Irritants – Common irritants that can trigger asthma symptoms include smoke from tobacco use, fireplaces, wood-burning stoves or kerosene heaters, and strong odors or sprays, such as perfume, air fresheners, talcum powder, hair sprays, paints, cleaning fluids and solvents, among others. Dusty air can be a problem, including dust kicked up outdoors by high winds or indoors by a vacuum cleaner. Cold, dry air is a common trigger, as are some medications.
While some young children with asthma do “grow out” of the disease, in many cases, it is a life-long condition. However, with a good asthma management plan, which often includes medical treatment and supervision, lifestyle changes, and if necessary, allergy treatment, most asthma sufferers can reduce the impact of the disease.
Ready for Spring? How to Survive the Allergy Season
Spring means warmth, sunshine and new life everywhere, with flowers blooming, new plants sprouting and the trees putting on fresh new leaves. It is a season most people look forward to after a long, cold winter. However, for those who are sensitive to pollen, those first signs of spring signal the start of spring allergy season, that transition from a gray winter world to the vivid colors of springtime marking the onset of new allergy symptoms.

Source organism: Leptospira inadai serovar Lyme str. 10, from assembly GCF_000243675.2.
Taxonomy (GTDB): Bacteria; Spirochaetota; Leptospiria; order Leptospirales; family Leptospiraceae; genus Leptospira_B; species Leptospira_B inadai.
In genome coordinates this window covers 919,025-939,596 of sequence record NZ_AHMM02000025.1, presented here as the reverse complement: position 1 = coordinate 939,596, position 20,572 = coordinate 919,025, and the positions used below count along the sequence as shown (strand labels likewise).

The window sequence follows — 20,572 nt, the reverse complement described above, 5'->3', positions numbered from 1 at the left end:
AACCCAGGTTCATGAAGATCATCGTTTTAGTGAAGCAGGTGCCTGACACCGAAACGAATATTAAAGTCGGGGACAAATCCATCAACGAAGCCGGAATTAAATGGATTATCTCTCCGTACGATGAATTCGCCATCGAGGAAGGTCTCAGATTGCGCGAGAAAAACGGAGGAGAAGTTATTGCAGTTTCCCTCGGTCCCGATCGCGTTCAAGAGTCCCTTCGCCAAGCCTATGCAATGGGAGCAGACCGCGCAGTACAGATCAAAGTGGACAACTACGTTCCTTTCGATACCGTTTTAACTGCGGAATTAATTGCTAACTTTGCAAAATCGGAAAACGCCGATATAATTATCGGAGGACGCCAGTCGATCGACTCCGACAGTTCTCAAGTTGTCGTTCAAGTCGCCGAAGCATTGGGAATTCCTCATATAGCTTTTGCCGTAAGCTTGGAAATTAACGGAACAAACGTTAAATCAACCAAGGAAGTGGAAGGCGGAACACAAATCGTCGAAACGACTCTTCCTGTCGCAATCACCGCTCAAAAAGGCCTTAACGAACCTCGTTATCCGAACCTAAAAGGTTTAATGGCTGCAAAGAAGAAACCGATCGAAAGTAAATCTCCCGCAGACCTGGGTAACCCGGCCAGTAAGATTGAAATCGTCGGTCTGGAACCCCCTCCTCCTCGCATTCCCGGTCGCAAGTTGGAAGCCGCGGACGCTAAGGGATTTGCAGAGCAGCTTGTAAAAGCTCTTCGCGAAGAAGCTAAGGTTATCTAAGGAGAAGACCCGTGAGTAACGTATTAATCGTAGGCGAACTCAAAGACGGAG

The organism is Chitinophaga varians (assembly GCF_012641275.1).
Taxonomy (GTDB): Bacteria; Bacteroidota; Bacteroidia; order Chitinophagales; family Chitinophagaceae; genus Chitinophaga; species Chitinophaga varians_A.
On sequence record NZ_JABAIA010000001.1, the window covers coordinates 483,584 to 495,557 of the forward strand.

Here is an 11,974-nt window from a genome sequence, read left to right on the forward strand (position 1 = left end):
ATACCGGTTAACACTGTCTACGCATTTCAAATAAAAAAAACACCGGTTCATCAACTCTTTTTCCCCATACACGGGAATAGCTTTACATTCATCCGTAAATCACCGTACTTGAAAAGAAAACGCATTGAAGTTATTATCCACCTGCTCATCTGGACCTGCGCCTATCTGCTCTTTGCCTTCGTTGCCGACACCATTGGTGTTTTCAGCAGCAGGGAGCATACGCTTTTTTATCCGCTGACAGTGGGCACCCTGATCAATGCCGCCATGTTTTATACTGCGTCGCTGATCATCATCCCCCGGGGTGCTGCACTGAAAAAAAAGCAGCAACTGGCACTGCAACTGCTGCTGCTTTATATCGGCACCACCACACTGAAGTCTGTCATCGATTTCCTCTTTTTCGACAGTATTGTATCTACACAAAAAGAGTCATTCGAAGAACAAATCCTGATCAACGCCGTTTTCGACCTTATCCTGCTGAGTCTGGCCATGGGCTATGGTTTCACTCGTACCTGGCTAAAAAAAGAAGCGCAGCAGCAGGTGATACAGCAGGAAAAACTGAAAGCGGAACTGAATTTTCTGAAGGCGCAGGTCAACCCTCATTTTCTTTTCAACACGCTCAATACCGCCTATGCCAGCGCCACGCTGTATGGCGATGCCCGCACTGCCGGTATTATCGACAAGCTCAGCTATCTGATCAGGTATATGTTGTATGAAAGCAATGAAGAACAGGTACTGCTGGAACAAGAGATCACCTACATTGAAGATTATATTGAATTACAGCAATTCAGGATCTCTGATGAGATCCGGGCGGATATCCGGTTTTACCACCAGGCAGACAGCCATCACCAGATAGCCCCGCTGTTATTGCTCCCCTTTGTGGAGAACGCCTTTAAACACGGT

About Spring Allergies
Spring allergies, also referred to as seasonal allergic rhinitis or hay fever, is a problem that begins in the immune system, which, in sensitive people, reacts to certain harmless pollens, or tiny plant proteins, as if they were viruses, bacteria or other hazardous invaders. The result of that reaction is allergy symptoms, which may include itchy, watery eyes, itching in the nose, throat or roof of the mouth, sneezing, nasal congestion and dark circles under the eyes. Depending upon the severity of a person's sensitivity to springtime allergens, those symptoms can range from mild discomfort to more severe symptoms that significantly impact quality of life, leading to frequent sinus infections, disrupting sleep or affecting daily productivity at work or school.
Early spring allergies are most commonly triggered by pollens released early in the season by wind-pollinated plants. Trees are a major culprit in causing symptoms in some people. Pollen from birch, cedar, cottonwood and pine trees are very common triggers, and many sensitive individuals react to pollens from willow, poplar oak, mulberry, maple, juniper, aspen and box alder trees, among others. Grasses that release pollens early in the spring season include bermuda, fescue, johnson, perennial rye, saltgrass and timothy varieties.
While pollen is usually associated with spring allergies, spores from mold reactivated by warming temperatures can also be a problem. Allergic reactions to mold are similar to those from other allergens.